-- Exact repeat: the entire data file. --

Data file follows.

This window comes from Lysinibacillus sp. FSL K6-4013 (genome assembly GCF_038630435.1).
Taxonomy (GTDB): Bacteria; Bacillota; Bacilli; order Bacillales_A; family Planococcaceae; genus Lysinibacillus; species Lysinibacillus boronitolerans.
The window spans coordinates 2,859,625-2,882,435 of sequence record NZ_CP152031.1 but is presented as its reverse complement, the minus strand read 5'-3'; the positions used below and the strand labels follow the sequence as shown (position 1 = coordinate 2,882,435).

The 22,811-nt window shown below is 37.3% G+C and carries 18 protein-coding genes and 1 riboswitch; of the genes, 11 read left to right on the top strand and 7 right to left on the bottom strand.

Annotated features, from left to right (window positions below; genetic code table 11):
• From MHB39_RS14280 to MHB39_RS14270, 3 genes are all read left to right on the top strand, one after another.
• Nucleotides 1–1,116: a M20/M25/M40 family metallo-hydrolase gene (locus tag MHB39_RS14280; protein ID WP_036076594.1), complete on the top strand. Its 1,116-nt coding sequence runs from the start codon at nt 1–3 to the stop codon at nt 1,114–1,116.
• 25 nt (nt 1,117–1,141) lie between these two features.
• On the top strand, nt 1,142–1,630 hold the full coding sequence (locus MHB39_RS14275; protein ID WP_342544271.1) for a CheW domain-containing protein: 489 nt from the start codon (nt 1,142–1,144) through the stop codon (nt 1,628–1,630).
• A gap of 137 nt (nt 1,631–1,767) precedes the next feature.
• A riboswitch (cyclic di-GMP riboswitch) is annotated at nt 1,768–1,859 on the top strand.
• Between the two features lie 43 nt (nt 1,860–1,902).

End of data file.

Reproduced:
This window comes from Lysinibacillus sp. FSL K6-4013 (genome assembly GCF_038630435.1).
Taxonomy (GTDB): Bacteria; Bacillota; Bacilli; order Bacillales_A; family Planococcaceae; genus Lysinibacillus; species Lysinibacillus boronitolerans.
The window spans coordinates 2,859,625-2,882,435 of sequence record NZ_CP152031.1 but is presented as its reverse complement, the minus strand read 5'-3'; the positions used below and the strand labels follow the sequence as shown (position 1 = coordinate 2,882,435).

The 22,811-nt window shown below is 37.3% G+C and carries 18 protein-coding genes and 1 riboswitch; of the genes, 11 read left to right on the top strand and 7 right to left on the bottom strand.

Annotated features, from left to right (window positions below; genetic code table 11):
• From MHB39_RS14280 to MHB39_RS14270, 3 genes are all read left to right on the top strand, one after another.
• Nucleotides 1–1,116: a M20/M25/M40 family metallo-hydrolase gene (locus tag MHB39_RS14280; protein ID WP_036076594.1), complete on the top strand. Its 1,116-nt coding sequence runs from the start codon at nt 1–3 to the stop codon at nt 1,114–1,116.
• 25 nt (nt 1,117–1,141) lie between these two features.
• On the top strand, nt 1,142–1,630 hold the full coding sequence (locus MHB39_RS14275; protein ID WP_342544271.1) for a CheW domain-containing protein: 489 nt from the start codon (nt 1,142–1,144) through the stop codon (nt 1,628–1,630).
• A gap of 137 nt (nt 1,631–1,767) precedes the next feature.
• A riboswitch (cyclic di-GMP riboswitch) is annotated at nt 1,768–1,859 on the top strand.
• Between the two features lie 43 nt (nt 1,860–1,902).